Becoming a well-known musician is a strange process nowadays. Decades ago, you’d send off a demo tape to some major record labels, hope they’d like what you’re doing and then have an album and shows bankrolled for you.
Nowadays however, major label attention is practically impossible for all but the upper echelons of the music world. You have to chase the audience for yourself and hope that major record labels catch sight of that. The result is that people aren’t chasing it as much: a lot of bands self-record, self-promote and self release, building an audience simply through doing what they do and serving the people that come to check it out.
There are some, though, who have an audience built-in through other endeavours. One such example is Rabea Massad, a guitarist from England who has made a name for himself both as part of several metal bands and as part of the YouTube guitar community. Massad makes incredibly high quality and in-depth gear demos, as well as more general tips and tricks for guitarists and musicians. But his real passion is performing as part of a band: Toska, an instrumental prog-metal project started with friends from other bands, feels like a true extension of Massad’s personality.
On November 2, Toska released their first full album, Fire by the Silos. It’s a staggering piece of work and one of the finest examples of heavy music to be released this year. Full of earth-shattering heaviness in songs like “Congress” or “A Tall Order”, laced with haunting ambient passages such as the opening of ‘Abomasum’ and brought together by a strong science fiction aesthetic (especially on the title track and cover art for the album), this album is a masterpiece. There are no lyrics on Fire by the Silos (apart from a couple of spoken word passages), but even without them it truly feels like this album tells a story. The passion in the performances translate into an ebb and flow of emotion; the peaks and troughs in energy are a journey all by themselves.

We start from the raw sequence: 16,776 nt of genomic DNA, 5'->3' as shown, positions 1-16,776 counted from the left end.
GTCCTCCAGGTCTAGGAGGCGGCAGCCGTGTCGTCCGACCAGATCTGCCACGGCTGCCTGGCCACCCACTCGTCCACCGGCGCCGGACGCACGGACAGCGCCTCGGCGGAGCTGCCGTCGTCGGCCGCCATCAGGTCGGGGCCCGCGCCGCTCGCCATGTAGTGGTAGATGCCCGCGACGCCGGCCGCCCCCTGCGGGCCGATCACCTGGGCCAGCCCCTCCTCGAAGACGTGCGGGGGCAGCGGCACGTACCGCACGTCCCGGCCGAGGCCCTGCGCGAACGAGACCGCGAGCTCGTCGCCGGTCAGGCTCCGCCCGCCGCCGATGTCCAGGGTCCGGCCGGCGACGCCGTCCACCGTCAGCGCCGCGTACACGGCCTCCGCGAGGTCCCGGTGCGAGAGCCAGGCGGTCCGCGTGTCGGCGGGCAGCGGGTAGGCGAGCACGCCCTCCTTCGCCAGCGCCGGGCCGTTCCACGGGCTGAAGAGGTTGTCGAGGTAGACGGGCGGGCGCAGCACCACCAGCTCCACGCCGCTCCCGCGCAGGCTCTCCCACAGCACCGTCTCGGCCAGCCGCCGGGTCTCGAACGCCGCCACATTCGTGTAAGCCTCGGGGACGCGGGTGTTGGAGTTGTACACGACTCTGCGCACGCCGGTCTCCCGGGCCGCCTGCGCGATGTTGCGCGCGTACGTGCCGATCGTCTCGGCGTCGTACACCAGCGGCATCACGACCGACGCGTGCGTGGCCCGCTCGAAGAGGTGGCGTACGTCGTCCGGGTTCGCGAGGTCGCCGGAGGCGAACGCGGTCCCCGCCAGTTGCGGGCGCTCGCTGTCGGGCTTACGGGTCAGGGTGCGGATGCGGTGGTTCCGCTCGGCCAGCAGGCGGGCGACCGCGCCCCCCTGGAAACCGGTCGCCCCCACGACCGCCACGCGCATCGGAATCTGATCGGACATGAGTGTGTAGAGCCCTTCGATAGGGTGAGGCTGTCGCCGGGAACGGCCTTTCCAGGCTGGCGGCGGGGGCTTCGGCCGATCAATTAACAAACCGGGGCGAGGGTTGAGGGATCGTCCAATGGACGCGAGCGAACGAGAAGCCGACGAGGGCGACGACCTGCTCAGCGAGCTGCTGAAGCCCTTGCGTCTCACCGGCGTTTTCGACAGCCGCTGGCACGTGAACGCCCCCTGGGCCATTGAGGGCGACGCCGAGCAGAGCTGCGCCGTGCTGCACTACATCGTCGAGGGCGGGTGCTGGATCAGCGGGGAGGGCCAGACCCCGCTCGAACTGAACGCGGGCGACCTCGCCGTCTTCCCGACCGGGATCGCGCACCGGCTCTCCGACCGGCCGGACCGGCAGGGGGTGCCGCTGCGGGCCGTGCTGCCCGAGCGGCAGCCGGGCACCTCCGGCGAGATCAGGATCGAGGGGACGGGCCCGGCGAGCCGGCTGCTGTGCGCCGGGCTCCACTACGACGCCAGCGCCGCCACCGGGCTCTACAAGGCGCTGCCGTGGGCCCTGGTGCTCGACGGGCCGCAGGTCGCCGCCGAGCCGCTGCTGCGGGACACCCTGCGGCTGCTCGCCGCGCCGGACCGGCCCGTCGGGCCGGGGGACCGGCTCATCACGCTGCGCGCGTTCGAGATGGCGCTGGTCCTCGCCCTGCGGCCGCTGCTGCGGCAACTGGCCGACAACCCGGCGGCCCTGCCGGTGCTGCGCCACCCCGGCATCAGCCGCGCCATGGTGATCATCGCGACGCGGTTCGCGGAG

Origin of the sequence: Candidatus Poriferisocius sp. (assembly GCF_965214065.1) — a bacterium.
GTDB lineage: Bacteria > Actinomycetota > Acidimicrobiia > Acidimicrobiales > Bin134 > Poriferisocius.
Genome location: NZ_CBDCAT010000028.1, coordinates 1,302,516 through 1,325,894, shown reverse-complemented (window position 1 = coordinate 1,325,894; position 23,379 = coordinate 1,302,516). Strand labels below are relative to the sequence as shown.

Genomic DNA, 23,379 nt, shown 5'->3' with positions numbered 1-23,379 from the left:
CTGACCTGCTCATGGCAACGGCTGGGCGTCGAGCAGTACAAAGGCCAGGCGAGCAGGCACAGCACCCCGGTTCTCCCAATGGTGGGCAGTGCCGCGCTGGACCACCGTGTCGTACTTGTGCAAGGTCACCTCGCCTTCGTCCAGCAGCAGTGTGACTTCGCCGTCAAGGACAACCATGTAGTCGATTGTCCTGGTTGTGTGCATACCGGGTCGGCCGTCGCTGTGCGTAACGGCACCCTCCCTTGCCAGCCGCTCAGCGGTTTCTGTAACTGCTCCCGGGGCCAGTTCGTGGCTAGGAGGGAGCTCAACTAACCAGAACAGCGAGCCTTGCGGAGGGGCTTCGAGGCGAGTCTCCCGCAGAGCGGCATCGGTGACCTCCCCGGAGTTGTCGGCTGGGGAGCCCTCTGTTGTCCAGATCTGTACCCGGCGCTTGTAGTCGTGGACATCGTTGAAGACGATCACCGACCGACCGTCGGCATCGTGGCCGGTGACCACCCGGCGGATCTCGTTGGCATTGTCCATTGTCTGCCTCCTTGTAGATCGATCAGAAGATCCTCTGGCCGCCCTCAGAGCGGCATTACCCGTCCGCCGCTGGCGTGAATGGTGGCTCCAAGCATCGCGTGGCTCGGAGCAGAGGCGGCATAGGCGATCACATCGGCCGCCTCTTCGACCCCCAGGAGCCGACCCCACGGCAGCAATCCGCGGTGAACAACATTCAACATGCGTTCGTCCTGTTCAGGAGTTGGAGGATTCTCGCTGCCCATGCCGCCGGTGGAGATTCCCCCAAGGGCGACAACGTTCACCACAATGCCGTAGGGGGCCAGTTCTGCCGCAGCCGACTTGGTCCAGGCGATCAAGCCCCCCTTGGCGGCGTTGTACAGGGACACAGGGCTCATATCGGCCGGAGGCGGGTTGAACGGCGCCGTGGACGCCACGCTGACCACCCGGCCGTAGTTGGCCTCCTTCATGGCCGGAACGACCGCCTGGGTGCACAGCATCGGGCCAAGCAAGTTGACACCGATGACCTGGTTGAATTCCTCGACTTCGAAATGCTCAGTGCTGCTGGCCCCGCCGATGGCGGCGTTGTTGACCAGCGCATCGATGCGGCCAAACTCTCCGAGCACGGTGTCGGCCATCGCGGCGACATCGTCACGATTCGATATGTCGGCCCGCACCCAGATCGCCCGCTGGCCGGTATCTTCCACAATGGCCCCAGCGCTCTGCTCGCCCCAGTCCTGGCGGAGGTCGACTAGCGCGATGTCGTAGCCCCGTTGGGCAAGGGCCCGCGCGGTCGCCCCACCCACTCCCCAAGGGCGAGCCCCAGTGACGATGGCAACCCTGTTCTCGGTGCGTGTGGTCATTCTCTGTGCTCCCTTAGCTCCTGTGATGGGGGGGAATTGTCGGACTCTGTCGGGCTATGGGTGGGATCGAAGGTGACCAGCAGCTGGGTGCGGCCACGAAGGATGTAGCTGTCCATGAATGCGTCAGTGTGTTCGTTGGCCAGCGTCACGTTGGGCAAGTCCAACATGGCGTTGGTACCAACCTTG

A personal highlight for me is “When Genghis Awakes”, a behemoth of a track that juxtaposes some of the album’s quietest moments with its most scorching. It’s a nine-minute epic that combines the calm before the storm with the storm itself: half quiet dread and half blistering rampage, it’s a microcosm of what makes the album so special.
Metal music might not be everyone’s cup of tea, but Fire by the Silos is an eye-opening take on the genre that might appeal to you more than you’re expecting. “Atraxy” is one of the most beautiful pieces of music I’ve ever heard. On the flip side, the main riff in “Prayermonger” is one of the most devastating. There’s bound to be something anyone could enjoy, but listening to the whole album front to back is one of the most rewarding experiences music has ever given me.